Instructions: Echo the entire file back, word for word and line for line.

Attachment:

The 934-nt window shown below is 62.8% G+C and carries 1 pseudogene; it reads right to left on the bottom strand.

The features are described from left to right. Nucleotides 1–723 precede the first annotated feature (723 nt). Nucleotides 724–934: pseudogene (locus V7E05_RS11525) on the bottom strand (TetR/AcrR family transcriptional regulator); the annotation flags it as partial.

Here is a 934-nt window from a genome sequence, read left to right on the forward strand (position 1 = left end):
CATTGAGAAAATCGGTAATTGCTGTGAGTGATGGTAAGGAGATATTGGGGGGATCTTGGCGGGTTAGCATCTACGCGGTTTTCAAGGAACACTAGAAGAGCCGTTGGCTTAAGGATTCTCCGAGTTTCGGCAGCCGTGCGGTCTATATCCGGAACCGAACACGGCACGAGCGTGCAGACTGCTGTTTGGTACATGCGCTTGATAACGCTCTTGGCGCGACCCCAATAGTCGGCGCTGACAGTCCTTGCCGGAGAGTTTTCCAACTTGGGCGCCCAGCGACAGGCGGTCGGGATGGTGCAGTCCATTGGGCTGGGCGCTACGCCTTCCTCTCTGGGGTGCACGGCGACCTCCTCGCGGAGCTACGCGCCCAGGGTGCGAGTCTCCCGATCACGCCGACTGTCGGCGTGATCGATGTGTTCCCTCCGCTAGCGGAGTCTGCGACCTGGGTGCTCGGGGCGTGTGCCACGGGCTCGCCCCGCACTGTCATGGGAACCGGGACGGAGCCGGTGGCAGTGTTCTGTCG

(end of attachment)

The 934-nt window shown below is 62.8% G+C and carries 1 pseudogene; it reads right to left on the bottom strand.

The features are described from left to right. Nucleotides 1–723 precede the first annotated feature (723 nt). Nucleotides 724–934: pseudogene (locus V7E05_RS11525) on the bottom strand (TetR/AcrR family transcriptional regulator); the annotation flags it as partial.

Here is a 934-nt window from a genome sequence, read left to right on the forward strand (position 1 = left end):
CATTGAGAAAATCGGTAATTGCTGTGAGTGATGGTAAGGAGATATTGGGGGGATCTTGGCGGGTTAGCATCTACGCGGTTTTCAAGGAACACTAGAAGAGCCGTTGGCTTAAGGATTCTCCGAGTTTCGGCAGCCGTGCGGTCTATATCCGGAACCGAACACGGCACGAGCGTGCAGACTGCTGTTTGGTACATGCGCTTGATAACGCTCTTGGCGCGACCCCAATAGTCGGCGCTGACAGTCCTTGCCGGAGAGTTTTCCAACTTGGGCGCCCAGCGACAGGCGGTCGGGATGGTGCAGTCCATTGGGCTGGGCGCTACGCCTTCCTCTCTGGGGTGCACGGCGACCTCCTCGCGGAGCTACGCGCCCAGGGTGCGAGTCTCCCGATCACGCCGACTGTCGGCGTGATCGATGTGTTCCCTCCGCTAGCGGAGTCTGCGACCTGGGTGCTCGGGGCGTGTGCCACGGGCTCGCCCCGCACTGTCATGGGAACCGGGACGGAGCCGGTGGCAGTGTTCTGTCG